There are scene stealers and then there’s Will Ferrell in Wedding Crashers (2006). In a film packed with funny lines and rewritten by some of the funniest men in Hollywood – who also performed them in Owen Wilson and Vince Vaughn – it’s Ferrell who steals the movie with less than five minutes of screen time and one hilarious line. “Ma, the meatloaf!” shouts Chazz Reinhold over his shoulder, hairy chest exposed in a draped red robe. Ferrell filmed his uncredited part in the hit R-rated comedy in just one day, with the Saturday Night Live (1975–present) alumni only being confirmed the night before the shoot was set to take place. “We were begging him to do it,” director Dave Dobkin said in an oral history of the movie. “He had a really busy schedule, and it was at midnight the night before [the scene] that we confirmed him. I think we had Nic Cage as the backup or on a wish list.”
Having just come off the back of one of the most successful runs on SNL – which he had bridged into a burgeoning career in film with hits like Old School (2003), Elf (2003) and Anchorman: The Legend of Ron Burgundy (2004) – Ferrell was a hard person to lock in, even for a bit cameo. He thrived in those scenarios with hilarious walk on parts, most notably up until that point in films like the Austin Powers series (1997–2001) as Mustafa, Zoolander (2001) as Mugatu, Jay And Silent Bob Strike Back (2001) as Federal Wildlife Marshal Willenholly and Starsky & Hutch (2004) as Big Earl (which was also uncredited, just like Wedding Crashers). Yet in 2006, Ferrell was heading towards his career apex with the biggest hits of his filmography – Talladega Nights: The Ballad of Ricky Bobby (2006), Blades Of Glory (2007), Step Brothers (2008) – all actively in the pipeline and his role as a producer taking off in earnest with the production company he started with Adam McKay, Gary Sanchez Productions.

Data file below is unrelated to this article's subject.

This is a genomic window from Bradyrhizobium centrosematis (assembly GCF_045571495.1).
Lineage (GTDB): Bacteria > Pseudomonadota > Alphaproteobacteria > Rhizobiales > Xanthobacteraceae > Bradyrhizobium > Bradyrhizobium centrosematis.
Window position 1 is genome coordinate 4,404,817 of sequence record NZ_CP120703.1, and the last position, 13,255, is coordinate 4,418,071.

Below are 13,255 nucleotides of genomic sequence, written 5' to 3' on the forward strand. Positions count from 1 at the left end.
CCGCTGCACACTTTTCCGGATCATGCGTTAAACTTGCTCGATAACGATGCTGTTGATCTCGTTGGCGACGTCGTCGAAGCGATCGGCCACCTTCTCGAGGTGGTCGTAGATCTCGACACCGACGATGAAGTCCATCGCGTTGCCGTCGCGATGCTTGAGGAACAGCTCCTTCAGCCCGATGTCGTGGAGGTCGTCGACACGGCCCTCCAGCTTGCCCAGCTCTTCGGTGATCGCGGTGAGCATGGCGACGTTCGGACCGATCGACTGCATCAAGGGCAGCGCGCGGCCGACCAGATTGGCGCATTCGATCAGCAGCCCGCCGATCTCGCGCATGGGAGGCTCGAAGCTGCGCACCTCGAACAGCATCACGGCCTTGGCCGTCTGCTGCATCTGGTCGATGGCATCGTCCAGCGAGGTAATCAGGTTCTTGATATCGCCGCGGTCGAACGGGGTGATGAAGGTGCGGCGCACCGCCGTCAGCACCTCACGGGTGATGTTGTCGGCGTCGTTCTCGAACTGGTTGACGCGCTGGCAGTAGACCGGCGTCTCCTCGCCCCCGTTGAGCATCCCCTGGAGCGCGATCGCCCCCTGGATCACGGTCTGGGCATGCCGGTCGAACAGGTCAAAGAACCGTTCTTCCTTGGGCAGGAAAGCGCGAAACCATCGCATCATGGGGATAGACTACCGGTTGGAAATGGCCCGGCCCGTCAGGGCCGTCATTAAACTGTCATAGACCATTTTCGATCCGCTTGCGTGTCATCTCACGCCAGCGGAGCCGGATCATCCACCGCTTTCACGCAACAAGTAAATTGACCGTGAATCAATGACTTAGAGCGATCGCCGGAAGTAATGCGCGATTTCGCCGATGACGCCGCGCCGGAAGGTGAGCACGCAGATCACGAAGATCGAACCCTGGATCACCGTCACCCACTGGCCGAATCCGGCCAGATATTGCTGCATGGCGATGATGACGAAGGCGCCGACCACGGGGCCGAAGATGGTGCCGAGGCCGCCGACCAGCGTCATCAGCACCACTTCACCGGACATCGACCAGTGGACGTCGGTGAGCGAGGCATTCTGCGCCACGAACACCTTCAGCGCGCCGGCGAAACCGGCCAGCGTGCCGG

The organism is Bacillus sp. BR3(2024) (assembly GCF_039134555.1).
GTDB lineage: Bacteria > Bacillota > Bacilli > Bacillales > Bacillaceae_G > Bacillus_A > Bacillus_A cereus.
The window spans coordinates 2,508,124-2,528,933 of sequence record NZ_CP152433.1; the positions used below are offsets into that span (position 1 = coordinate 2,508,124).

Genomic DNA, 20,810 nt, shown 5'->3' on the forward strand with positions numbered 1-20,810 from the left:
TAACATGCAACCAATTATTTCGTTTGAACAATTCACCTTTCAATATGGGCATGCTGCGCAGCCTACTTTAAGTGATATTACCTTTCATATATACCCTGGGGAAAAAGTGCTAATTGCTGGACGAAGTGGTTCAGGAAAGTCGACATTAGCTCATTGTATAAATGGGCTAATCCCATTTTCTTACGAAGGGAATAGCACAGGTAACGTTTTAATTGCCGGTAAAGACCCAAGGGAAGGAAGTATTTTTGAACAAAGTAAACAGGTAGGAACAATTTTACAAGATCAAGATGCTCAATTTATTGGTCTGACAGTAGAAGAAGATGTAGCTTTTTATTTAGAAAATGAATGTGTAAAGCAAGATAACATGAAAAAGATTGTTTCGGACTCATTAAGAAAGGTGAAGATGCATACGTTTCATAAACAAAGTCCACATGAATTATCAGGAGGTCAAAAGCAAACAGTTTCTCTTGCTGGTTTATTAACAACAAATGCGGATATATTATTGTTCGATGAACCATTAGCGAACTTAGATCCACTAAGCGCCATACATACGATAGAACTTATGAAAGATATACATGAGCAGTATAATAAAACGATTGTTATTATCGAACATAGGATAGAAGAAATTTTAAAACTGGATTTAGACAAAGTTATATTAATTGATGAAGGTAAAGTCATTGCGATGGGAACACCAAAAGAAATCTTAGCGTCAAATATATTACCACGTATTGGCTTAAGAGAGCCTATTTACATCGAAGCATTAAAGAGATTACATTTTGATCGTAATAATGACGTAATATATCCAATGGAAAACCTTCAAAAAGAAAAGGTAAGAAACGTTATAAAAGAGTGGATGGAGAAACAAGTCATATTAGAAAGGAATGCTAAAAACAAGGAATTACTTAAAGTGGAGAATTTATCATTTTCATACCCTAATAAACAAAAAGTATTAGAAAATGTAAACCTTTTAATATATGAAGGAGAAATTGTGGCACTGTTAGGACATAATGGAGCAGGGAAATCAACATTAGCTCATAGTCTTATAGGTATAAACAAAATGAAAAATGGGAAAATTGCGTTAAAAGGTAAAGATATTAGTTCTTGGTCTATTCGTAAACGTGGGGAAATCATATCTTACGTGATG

However, even with limited time and a tight turn around on the Wedding Crashers set, Ferrell’s years of improvisational comedy and working in a similarly high-pressured environment like SNL paid off. It clearly worked for the filmmakers as much as it did the viewers, which can be picked up with one subtle goof – a camera shake just as he shouts “meatloaf!” That was seasoned cinematographer Julio Macat, who shot Ferrell as he improvised the cherished line. “When he yells ‘Ma, meatloaf!’, I was operating the camera,” the Golden Globe winner recalled. “I couldn’t hold it — I lost my shit — and you can see the camera jiggle because I’m laughing behind it.” As Chazz – the original wedding crasher who passed on his pick-up artist skills to Wilson and Vaughn’s characters – he was able to tap into the unexpected, the shouty, the irreverent and hilarious aspects of his now beloved comedy persona. In fact, hysterical shouting is one of Ferrell’s trademarks. Perhaps that’s why “meatloaf!” works so well, acting like a jolt to the audience as the character deviates from a confiding tone to one that’s raucous.
– Maria Lewis
This essay was written for Edit Line
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